Dr. Malone is a university professor of sociology and former chair of the Department of Sociology and has taught at Mount St. Mary's University since 1985.

He holds a bachelor's degree from New York University, a master's degree from Southern Illinois University in anthropology, and a doctoral degree in sociology from Indiana University.

Sarah Ruden, Ph.D.


Augustine as a Guide through the Perils of Modernity: TheConfessions on How to Think, Read, Write, and Live

September 23, 2015

Sarah Ruden holds a doctoral degree in classical philology from Harvard University and a master's degree from the Johns Hopkins Writing Seminars. She has taught Latin, English, and writing at Harvard, Yale, and the University of Cape Town, and has been a tutor for the South African Education and Environment Project, an education-enrichment nonprofit in Cape Town. She is a poet, translator, essayist, and popularizer of Biblical linguistics.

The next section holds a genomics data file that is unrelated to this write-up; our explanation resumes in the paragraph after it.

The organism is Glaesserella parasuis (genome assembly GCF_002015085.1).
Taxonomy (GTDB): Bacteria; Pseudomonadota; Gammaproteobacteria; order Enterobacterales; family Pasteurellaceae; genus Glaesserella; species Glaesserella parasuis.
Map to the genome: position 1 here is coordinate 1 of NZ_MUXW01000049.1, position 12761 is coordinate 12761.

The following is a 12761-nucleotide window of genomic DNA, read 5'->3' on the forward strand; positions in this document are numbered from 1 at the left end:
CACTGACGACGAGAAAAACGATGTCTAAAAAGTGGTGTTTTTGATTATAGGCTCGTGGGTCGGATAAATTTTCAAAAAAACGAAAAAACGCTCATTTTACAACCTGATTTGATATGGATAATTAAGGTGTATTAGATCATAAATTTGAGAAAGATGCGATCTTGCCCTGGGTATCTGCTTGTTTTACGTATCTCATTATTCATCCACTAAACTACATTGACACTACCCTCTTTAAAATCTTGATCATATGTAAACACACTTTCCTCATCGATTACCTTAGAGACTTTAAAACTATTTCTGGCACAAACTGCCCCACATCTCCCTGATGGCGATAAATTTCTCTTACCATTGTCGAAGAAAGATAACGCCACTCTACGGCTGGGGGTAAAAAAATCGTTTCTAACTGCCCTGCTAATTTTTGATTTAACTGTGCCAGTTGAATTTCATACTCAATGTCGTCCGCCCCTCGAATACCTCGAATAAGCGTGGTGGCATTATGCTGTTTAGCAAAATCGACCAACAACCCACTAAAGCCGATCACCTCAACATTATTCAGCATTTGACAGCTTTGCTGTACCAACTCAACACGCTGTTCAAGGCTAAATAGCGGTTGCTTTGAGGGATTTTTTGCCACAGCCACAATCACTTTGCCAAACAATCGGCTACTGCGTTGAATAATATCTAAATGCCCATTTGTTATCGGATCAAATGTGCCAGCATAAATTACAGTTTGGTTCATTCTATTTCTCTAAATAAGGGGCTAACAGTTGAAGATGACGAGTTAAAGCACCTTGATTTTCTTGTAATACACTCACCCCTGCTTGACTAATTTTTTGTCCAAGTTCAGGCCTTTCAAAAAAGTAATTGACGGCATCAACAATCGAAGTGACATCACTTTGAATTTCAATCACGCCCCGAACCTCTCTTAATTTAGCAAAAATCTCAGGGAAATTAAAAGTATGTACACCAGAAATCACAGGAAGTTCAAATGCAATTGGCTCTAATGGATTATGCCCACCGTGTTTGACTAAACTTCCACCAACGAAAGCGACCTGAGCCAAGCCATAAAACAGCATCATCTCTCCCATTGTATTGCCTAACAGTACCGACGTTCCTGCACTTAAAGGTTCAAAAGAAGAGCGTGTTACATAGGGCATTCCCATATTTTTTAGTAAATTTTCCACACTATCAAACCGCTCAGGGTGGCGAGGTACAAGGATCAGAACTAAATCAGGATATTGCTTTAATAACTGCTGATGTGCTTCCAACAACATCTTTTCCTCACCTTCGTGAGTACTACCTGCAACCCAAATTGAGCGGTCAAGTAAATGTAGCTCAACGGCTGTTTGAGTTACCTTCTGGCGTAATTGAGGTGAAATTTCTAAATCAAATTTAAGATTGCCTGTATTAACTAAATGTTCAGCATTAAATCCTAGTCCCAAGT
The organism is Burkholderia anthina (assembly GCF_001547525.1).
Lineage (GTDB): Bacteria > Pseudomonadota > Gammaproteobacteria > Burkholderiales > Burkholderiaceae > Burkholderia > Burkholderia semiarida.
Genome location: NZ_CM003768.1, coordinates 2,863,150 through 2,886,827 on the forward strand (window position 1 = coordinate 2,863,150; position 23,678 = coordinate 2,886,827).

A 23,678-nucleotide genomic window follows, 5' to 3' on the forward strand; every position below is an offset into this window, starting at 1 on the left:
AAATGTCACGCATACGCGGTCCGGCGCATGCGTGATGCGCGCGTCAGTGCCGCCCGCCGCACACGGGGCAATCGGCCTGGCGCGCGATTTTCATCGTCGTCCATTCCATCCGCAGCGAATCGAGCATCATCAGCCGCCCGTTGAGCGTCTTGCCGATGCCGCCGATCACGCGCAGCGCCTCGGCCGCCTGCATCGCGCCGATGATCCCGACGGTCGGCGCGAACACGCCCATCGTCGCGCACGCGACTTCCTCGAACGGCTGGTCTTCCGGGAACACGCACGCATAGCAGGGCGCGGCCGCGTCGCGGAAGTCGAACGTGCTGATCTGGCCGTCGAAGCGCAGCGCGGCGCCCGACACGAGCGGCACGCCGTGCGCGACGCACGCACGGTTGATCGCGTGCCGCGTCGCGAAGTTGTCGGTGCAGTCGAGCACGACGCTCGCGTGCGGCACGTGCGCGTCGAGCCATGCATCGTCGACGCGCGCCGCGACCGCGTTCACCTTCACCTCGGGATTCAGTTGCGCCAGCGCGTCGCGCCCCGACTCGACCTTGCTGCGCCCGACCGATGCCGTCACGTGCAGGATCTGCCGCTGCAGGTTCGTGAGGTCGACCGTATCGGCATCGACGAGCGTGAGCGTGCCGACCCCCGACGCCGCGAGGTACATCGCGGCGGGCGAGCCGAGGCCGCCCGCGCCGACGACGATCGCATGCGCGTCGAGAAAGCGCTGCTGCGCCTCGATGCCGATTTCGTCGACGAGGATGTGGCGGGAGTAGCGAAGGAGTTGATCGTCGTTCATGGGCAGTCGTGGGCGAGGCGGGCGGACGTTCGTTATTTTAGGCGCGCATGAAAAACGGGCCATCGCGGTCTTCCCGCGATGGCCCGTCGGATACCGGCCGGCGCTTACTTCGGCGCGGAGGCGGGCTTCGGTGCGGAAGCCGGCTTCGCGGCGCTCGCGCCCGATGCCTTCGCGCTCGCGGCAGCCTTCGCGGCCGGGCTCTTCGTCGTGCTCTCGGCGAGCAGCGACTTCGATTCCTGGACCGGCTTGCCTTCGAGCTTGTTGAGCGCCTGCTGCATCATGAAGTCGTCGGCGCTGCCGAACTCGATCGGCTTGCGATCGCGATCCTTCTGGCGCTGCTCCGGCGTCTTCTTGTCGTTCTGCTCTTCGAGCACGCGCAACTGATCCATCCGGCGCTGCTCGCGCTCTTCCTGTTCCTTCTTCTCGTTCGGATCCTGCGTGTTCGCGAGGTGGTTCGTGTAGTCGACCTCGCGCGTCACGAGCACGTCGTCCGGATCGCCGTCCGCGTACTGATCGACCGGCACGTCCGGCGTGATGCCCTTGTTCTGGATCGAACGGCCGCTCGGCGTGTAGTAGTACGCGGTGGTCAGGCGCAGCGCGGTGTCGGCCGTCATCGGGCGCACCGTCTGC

Jessy Jordan, Ph.D.


The Liberal Arts in an Age of Distraction: Cultivating Humanity in the Digital Ruins

April 29, 2015

Dr. Jordan earned his doctoral degree in philosophy from Baylor University in 2008. His areas of specialization are Iris Murdoch, value theory and metaethics. He was drawn to the Mount because of its distinctive Catholic liberal arts mission. A great deal of his teaching time is thus happily spent teaching courses in the core curriculum; however, he has also taught electives such as philosophy and literature, contemporary Catholic philosophy, contemporary value theory and metaethics.

Leon R. Kass, Ph.D.


The Other War on Poverty: The Search for Meaning in America

October 2, 2014

Leon R. Kass, M.D., Ph.D. is the Addie Clark Harding Professor Emeritus of Social Thought and in the College at the University of Chicago, and the Madden-Jewett Chair at the American Enterprise Institute. He was the chairman of the President's Council on Bioethics from 2001 to 2005.

He has been engaged for more than 40 years with ethical and philosophical issues raised by biomedical advances, and is known as an opponent of human cloning, life extension and euthanasia, and as a critic of certain areas of technological progress and embryo research. He is a proponent of liberal arts education, via the "Great Books."